05/05/2017 - 05/05/2017
This renewable energy (RE) conference aims at discussing renewable energy activities for the year, including important projects and developments in Mongolia. This annual event will bring together the main actors of the renewable energy sector, including high-level government officials who are eager to put Mongolia on the map, given the very high potential capacity for wind power.
Join us in Ulaanbaatar on 5 May at the 8th National Renewable Energy Forum, for a full day of dialogue and presentations to gain a better understanding of the real opportunities currently available in Mongolia. GWEC is a co-partner of this event, led by the Mongolian Wind Energy Association and supported by the Ministry of Energy, the Energy Regulatory Commission of Mongolia, the Global Green Growth Institute, and under the auspices of the Prime Minister of Mongolia.
Sponsorships are available for this event. Please enquire at Isabelle.firstname.lastname@example.org. GWEC members benefit from a 20% discount on sponsorship and entrance fees.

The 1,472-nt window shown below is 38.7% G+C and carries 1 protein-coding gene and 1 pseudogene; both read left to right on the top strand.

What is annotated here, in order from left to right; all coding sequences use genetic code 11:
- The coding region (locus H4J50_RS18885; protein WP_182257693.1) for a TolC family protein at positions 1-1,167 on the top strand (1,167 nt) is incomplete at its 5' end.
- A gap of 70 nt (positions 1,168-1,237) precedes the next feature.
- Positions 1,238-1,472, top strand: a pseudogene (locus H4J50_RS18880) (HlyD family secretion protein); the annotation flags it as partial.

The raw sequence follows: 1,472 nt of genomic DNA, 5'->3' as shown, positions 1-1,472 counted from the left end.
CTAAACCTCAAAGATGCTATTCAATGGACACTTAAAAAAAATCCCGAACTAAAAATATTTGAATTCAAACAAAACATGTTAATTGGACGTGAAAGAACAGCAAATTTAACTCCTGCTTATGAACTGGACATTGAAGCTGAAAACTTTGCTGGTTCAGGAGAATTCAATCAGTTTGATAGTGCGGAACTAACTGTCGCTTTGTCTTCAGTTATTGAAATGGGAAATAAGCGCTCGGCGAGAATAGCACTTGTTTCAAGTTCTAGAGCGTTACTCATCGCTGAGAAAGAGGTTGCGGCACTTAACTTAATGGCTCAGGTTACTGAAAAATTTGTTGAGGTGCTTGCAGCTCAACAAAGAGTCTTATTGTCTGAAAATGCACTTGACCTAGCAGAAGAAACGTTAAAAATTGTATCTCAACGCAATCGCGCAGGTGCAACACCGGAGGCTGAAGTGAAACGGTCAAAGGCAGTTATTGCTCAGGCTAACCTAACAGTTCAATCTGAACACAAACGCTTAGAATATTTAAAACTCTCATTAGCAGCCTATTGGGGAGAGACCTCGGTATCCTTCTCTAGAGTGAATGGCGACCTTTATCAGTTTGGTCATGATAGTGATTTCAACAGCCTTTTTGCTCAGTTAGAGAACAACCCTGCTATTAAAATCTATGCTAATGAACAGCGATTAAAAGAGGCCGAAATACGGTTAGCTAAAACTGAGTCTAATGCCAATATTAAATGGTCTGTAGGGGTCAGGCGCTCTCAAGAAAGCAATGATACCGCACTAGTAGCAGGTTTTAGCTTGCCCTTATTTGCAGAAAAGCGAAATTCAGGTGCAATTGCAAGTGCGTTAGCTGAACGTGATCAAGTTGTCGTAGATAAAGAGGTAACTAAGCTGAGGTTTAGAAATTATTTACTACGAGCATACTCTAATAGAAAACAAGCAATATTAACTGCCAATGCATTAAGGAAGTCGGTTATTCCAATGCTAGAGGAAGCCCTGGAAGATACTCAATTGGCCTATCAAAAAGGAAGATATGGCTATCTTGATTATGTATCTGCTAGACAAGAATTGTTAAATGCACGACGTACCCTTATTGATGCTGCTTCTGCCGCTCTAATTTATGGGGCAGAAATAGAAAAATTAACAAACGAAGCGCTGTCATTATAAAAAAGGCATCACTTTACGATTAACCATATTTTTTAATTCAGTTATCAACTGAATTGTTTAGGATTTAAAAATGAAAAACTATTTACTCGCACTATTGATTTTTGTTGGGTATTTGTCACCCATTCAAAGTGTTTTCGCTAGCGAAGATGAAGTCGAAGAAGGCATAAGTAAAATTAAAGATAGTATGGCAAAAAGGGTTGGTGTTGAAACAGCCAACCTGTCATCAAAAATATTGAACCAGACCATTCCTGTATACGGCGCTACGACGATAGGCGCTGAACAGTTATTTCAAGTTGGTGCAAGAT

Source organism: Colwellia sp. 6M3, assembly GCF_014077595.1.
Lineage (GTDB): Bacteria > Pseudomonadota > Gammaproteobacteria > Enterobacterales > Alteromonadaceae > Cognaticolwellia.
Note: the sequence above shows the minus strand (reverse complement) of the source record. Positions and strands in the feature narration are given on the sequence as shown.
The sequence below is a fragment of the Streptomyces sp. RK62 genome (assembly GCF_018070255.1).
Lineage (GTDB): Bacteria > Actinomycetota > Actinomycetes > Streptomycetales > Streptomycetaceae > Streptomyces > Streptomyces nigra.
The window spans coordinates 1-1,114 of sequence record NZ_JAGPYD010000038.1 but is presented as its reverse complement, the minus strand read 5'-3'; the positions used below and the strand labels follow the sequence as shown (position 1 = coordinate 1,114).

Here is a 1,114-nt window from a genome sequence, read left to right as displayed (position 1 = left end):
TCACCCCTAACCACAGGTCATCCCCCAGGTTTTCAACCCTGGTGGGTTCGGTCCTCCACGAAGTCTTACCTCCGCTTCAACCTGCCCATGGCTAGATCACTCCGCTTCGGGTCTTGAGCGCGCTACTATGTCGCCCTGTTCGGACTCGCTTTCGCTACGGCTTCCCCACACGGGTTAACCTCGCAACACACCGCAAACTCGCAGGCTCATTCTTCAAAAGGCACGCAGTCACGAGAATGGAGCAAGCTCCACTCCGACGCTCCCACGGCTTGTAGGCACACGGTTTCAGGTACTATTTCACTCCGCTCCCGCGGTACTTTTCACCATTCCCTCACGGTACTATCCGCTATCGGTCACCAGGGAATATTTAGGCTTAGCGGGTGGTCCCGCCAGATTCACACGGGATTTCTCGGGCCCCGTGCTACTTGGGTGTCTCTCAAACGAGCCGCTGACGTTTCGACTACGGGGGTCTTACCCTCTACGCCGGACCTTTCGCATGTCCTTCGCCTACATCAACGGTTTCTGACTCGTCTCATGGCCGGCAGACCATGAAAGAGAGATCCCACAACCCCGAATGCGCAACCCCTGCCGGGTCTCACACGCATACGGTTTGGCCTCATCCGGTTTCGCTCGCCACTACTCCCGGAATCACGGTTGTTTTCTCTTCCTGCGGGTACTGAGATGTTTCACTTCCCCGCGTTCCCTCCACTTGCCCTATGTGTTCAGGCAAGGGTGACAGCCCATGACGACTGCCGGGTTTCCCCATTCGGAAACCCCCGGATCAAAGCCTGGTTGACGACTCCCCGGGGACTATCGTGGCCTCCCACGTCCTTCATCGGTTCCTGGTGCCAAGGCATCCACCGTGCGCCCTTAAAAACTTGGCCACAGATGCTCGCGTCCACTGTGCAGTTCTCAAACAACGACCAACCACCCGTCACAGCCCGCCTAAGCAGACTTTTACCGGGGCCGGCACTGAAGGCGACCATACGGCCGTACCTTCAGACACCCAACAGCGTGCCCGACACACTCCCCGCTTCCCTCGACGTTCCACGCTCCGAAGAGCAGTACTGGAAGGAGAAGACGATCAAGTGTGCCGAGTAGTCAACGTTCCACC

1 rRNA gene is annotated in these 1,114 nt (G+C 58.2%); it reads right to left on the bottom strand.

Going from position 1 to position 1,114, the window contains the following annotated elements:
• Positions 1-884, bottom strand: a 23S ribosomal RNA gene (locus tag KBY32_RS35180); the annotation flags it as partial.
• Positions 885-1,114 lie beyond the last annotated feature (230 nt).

The Mongolian Wind Market
Mongolia has huge wind and solar resources. With large areas of Class I and Class II wind, the technical potential for wind power was estimated by NREL in 2001 to be in excess of 1TW.
The Mongolian government is committed to exploiting the country’s rich renewable energy resources in order to meet the rapidly growing energy demand and to improve energy security, and in 2007 the Renewable Energy Law was adopted, introducing a feed-in-tariff for wind power. Additionally, the government’s National Renewable Energy Programme for the period 2005-2020 has a target of 20-25% share of renewable energy of total electricity production by 2020, which makes Mongolia one of the most strategic and most ready of the emerging wind markets in East Asia. The FIT, combined with the good wind resource, is already attracting wind developers, with the 50MW ‘Salkhit Wind Farm’ project in operation since 2013; the second project, the ‘Tsetsii Wind Farm’, is now under construction in the Gobi Area. There are dozens of other projects in the pipeline and are in varying stages of development.